There are so many stories about Charlie Poole & The North Carolina Ramblers, that it’s hard to know where to begin. As one of nine kids, Charlie dropped out of school so early that he only learned to read and write as an adult. Growing up in the Haw River area of North Carolina, he was known as a prankster and a scrapper who never shied away from a fight. He was arrested so many times for his wild drinking and fighting that he was on a first-name basis with the local police. Many times when the police would arrive to arrest him, his affable personality would convince them to take him home with them, where they often shared their private stash of hooch.
Charlie’s fascination with the banjo apparently started when he was eight or nine years old, when he made his first banjo out of a gourd. After he started working at the Granite Cotton Mill of Haw River, he purchased a store bought banjo for the princely sum of $1.50. It is likely that Charlie’s role model for the banjo was his cousin Daner Johnson, who played in a three-finger style. Daner, in turn, had come under the spell of the classical style of banjo playing that was popular in the northeast around the turn of the century. No slouch on the banjo, he once beat the legendary Fred Van Eps at a banjo contest held in St. Louis in 1904, winning a gold-plated S.S. Stewart banjo, which was soon stolen. Like Charlie, Daner had itchy feet and constantly rambled from place to place. Later in life, his behavior became quite strange. Once known for his snappy attire, he grew a long white beard and dressed in old tattered clothes. He refused to sleep in his house and could frequently be found sleeping out in the woods with his banjo and his dog. Penniless, he would show up at someone’s back door, offering to play his banjo for something to eat.
In addition to working at Granite Cotton Mill, Charlie and fiddler Posey Rorer often made and delivered moonshine. Among their clientele were local judges and attorneys. While making moonshine, the pair would often play their banjo and fiddle with Charlie singing “Don’t Let Your Brew Run Down.” One time while he was playing music at a bootlegger’s joint, the place was raided by the police. In the wild fight that followed, Charlie came down on an officer’s head with his banjo,. The banjo neck reportedly hung down the officer’s chest like a necktie. Coming to the first officer’s rescue, another officer attempted to shoot Charlie, and the two wrestled with the revolver. When the gun went off, Charlie moved his head at the last second, and, instead of killing him, the bullet chipped a number of his front teeth. No wonder Charlie’s later publicity photos do not show him smiling!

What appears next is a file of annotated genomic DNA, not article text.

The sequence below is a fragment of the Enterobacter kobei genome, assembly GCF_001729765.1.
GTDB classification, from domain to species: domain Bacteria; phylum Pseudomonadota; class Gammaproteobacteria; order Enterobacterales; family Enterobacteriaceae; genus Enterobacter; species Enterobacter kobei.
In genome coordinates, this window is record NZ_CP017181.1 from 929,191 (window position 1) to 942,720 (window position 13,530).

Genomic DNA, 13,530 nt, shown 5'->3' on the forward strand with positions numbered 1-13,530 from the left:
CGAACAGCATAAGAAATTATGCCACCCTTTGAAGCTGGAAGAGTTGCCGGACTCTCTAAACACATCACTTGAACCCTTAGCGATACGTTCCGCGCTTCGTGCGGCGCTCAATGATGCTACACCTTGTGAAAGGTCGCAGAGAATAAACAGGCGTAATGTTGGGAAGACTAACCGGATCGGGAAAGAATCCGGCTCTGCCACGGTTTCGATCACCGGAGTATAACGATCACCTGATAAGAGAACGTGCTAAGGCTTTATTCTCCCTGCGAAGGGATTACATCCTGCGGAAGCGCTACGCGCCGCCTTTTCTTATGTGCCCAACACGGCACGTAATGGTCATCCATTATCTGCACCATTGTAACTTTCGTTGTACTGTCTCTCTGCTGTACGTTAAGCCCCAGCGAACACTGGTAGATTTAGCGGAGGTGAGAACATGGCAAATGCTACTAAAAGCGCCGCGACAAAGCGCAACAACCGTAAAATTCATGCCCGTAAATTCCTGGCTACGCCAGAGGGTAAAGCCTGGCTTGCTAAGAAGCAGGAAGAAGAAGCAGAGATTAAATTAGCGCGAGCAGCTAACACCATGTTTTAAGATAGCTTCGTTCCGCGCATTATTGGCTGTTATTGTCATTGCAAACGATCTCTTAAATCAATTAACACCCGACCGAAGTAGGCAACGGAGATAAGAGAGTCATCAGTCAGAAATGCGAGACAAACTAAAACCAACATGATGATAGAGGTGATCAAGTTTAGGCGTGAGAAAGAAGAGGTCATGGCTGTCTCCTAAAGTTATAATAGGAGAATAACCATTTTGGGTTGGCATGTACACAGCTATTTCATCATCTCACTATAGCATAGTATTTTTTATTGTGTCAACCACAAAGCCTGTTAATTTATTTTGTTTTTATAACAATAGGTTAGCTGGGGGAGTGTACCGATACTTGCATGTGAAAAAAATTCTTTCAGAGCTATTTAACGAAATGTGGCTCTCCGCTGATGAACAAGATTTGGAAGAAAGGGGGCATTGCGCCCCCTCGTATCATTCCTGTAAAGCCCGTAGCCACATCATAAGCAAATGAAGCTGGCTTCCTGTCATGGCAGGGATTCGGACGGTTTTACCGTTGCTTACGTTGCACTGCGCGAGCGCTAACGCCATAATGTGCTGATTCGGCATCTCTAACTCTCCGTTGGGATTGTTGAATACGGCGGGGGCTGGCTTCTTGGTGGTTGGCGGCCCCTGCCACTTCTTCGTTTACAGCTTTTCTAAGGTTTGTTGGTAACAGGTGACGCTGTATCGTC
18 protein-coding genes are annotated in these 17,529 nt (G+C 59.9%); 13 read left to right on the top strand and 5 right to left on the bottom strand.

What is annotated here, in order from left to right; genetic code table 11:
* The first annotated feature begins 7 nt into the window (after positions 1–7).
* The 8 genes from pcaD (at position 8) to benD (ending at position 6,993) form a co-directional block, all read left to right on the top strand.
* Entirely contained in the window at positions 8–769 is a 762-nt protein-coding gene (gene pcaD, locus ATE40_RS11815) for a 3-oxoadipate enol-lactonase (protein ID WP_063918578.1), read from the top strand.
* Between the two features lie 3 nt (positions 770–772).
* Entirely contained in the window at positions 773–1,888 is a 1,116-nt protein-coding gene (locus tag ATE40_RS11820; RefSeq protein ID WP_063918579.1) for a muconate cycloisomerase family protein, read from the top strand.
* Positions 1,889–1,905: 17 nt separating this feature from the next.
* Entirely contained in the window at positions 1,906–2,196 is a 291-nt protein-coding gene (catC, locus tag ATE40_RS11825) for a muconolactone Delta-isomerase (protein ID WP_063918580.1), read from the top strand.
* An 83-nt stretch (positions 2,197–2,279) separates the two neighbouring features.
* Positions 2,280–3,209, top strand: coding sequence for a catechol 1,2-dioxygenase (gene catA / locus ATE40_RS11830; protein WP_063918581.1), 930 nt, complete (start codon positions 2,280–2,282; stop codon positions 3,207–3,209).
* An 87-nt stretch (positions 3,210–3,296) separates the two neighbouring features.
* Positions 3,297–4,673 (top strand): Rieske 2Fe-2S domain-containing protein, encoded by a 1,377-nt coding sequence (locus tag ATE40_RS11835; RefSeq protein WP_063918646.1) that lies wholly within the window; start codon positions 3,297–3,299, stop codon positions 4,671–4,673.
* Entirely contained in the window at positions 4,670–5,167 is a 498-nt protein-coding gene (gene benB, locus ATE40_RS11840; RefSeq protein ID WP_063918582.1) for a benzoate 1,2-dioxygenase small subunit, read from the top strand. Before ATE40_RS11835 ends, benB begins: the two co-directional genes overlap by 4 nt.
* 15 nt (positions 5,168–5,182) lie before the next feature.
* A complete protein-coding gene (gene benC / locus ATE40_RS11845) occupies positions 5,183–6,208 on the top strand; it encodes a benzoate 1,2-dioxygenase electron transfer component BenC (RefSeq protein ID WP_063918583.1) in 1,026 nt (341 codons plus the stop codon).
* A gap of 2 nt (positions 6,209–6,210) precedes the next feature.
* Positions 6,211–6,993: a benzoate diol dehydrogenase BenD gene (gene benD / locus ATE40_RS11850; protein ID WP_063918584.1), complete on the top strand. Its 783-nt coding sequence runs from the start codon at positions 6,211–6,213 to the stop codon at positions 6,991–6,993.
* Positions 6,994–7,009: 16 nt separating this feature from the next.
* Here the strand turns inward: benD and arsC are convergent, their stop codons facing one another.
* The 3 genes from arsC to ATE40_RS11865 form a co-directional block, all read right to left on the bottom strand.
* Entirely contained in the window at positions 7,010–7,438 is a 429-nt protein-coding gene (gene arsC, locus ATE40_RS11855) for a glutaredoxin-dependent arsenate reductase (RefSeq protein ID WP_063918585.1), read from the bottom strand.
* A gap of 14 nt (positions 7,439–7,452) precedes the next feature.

By June of 1925, Charlie and two co-workers, fiddler Posey Rorer and guitarist Norman Woodlieff, were determined to advance their music careers by making records. They quit their jobs at the mill, and when they went down to pick up their last paycheck, they brought their instruments and performed “Don’t Let Your Deal Go Down” for their fellow mill workers. Arriving in New York nearly broke, the trio got jobs while Charlie arranged an audition for Columbia records. When they finally auditioned at Columbia for Frank Walker, they played “Don’t Let Your Deal Go Down.” Even before they had finished the song, Walker interrupted them with an offer to record.
Their first session was on July 27, 1925, where they recorded “The Girl I Left in Sunny Tennessee,” “I’m the Man That Rode the Mule ‘Round the World,” “Can I Sleep in Your Barn Tonight Mister” and “Don’t Let Your Deal Go Down.” For their efforts, the trio was paid a total of $75, which was nothing to sneeze at in 1925, and it sure beat working in the cotton mill! Released in September of 1925, “Deal,” as it was called, became a huge hit, eventually selling an astonishing 102,000 copies, no small potatoes, even now. Unfortunately, the band received no royalties for these first recordings.
The success of Charlie Poole’s records did more than make him a star in his hometown of Spray, North Carolina. He had a strong impact on untold numbers of rural musicians who widely copied not only his three-finger banjo style but also learned many of the sentimental songs that he recorded. Many of these sad laments had originated in New York’s Tin Pan Alley around the turn of the century. The make-up of Charlie’s band also had an influence on what would become bluegrass music. As opposed to the wild and wooly stringband style of Gid Tanner and His Skillet Lickers or Earl Johnson’s Clodhoppers, Charlie’s band was a tightly controlled performing unit where every note was perfectly in place. In contrast to Gid Tanner or Earl Johnson’s style of sawing out rough-hewn hoedowns on the fiddle, Charlie’s fiddlers, including Poser Rorer, Lonnie Austin and Odell Smith, all played with a smooth bow arm that set the style for later bluegrass fiddlers.
Note: This story is but one chapter from Wayne Erbsen’s book, Rural Roots of Bluegrass.